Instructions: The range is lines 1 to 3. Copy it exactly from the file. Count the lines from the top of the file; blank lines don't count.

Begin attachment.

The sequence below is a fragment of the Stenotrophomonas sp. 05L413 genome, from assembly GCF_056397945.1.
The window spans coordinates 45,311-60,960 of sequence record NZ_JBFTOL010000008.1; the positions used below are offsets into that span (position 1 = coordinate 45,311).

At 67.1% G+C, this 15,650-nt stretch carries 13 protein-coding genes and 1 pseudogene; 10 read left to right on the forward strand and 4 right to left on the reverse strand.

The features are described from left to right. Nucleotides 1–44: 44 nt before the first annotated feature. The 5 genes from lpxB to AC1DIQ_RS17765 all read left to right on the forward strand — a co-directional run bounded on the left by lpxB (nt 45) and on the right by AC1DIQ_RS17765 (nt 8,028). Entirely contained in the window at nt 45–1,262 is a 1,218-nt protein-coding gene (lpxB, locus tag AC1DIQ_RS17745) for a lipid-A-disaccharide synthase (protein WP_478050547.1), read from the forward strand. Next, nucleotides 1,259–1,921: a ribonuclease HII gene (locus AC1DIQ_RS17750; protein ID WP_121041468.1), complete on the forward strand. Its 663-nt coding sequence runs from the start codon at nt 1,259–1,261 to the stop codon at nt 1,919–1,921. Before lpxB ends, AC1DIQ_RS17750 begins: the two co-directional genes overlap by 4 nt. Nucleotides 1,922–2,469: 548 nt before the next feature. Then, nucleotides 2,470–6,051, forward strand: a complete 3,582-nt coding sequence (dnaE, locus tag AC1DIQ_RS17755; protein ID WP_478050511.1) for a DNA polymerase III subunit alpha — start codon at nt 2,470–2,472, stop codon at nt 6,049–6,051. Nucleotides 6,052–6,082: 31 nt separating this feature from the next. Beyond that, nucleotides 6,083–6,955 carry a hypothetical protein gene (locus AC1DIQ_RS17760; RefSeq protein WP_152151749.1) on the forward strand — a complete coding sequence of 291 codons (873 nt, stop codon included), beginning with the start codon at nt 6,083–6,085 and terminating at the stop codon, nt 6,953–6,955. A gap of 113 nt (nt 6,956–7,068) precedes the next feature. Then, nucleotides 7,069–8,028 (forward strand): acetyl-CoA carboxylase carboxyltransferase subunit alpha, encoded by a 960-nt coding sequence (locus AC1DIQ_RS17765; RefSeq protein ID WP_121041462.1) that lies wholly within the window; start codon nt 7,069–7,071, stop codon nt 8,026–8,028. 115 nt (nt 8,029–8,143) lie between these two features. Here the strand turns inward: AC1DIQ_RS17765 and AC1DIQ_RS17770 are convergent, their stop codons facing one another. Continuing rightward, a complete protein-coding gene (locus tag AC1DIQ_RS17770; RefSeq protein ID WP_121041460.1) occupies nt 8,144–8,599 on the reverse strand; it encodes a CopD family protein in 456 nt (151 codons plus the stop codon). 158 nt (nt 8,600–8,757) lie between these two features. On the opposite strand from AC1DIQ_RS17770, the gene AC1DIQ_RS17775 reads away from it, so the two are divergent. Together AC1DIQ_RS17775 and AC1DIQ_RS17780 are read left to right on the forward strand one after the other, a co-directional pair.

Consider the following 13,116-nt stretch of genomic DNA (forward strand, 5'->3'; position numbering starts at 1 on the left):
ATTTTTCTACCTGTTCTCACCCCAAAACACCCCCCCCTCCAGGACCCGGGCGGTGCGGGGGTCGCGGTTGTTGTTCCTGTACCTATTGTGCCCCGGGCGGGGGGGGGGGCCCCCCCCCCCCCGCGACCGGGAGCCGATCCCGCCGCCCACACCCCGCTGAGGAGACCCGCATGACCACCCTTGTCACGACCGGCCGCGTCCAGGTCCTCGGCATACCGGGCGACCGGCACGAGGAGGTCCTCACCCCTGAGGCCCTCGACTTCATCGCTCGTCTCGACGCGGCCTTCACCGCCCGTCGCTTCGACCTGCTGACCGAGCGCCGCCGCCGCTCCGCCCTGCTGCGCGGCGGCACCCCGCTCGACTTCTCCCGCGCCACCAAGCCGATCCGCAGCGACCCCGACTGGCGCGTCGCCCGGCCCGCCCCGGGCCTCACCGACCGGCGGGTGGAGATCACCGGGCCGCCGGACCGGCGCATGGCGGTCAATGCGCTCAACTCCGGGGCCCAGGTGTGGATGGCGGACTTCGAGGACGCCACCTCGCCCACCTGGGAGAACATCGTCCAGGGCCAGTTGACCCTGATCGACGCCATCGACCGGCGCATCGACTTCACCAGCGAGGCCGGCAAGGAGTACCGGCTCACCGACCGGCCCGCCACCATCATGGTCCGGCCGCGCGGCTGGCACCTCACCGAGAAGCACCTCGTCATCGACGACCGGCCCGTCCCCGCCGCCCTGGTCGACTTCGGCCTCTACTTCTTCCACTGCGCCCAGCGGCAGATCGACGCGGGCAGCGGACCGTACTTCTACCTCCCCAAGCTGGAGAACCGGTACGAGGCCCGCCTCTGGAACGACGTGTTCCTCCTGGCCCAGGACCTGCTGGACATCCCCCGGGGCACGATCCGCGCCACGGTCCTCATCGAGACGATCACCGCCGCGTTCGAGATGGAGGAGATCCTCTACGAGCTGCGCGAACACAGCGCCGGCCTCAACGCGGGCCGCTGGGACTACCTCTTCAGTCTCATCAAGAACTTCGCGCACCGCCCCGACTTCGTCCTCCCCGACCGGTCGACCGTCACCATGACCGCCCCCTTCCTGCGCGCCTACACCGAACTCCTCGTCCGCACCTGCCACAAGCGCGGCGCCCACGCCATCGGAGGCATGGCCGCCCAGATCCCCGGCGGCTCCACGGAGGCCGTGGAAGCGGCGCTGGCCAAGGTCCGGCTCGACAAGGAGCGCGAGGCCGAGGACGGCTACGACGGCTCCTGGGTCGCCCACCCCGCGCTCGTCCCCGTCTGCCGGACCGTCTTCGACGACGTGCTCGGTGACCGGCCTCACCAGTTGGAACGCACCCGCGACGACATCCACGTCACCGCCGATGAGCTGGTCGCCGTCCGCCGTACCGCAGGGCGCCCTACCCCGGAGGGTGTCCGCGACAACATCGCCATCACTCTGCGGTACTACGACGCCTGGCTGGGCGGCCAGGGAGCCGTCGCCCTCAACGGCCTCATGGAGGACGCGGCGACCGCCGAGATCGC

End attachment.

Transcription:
The sequence below is a fragment of the Stenotrophomonas sp. 05L413 genome, from assembly GCF_056397945.1.
The window spans coordinates 45,311-60,960 of sequence record NZ_JBFTOL010000008.1; the positions used below are offsets into that span (position 1 = coordinate 45,311).

At 67.1% G+C, this 15,650-nt stretch carries 13 protein-coding genes and 1 pseudogene; 10 read left to right on the forward strand and 4 right to left on the reverse strand.